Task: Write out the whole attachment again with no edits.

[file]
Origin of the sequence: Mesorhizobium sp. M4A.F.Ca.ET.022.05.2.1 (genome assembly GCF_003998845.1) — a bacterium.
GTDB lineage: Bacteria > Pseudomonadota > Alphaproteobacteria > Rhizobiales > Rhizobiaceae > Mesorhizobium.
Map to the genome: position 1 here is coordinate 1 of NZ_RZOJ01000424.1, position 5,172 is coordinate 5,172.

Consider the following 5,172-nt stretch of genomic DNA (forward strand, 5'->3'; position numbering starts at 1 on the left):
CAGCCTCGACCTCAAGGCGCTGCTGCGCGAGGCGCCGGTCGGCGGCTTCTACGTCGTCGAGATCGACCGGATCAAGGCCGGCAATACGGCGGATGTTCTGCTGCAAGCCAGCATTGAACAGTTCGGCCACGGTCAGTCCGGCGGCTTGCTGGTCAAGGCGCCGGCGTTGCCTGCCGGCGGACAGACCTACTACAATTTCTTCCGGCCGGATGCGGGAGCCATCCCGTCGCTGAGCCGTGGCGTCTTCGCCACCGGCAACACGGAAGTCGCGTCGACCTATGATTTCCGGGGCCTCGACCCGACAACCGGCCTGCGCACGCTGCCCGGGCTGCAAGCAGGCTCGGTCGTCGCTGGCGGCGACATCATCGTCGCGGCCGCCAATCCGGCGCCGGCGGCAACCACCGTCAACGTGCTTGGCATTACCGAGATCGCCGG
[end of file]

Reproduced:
Origin of the sequence: Mesorhizobium sp. M4A.F.Ca.ET.022.05.2.1 (genome assembly GCF_003998845.1) — a bacterium.
GTDB lineage: Bacteria > Pseudomonadota > Alphaproteobacteria > Rhizobiales > Rhizobiaceae > Mesorhizobium.
Map to the genome: position 1 here is coordinate 1 of NZ_RZOJ01000424.1, position 5,172 is coordinate 5,172.

Consider the following 5,172-nt stretch of genomic DNA (forward strand, 5'->3'; position numbering starts at 1 on the left):
CAGCCTCGACCTCAAGGCGCTGCTGCGCGAGGCGCCGGTCGGCGGCTTCTACGTCGTCGAGATCGACCGGATCAAGGCCGGCAATACGGCGGATGTTCTGCTGCAAGCCAGCATTGAACAGTTCGGCCACGGTCAGTCCGGCGGCTTGCTGGTCAAGGCGCCGGCGTTGCCTGCCGGCGGACAGACCTACTACAATTTCTTCCGGCCGGATGCGGGAGCCATCCCGTCGCTGAGCCGTGGCGTCTTCGCCACCGGCAACACGGAAGTCGCGTCGACCTATGATTTCCGGGGCCTCGACCCGACAACCGGCCTGCGCACGCTGCCCGGGCTGCAAGCAGGCTCGGTCGTCGCTGGCGGCGACATCATCGTCGCGGCCGCCAATCCGGCGCCGGCGGCAACCACCGTCAACGTGCTTGGCATTACCGAGATCGCCGG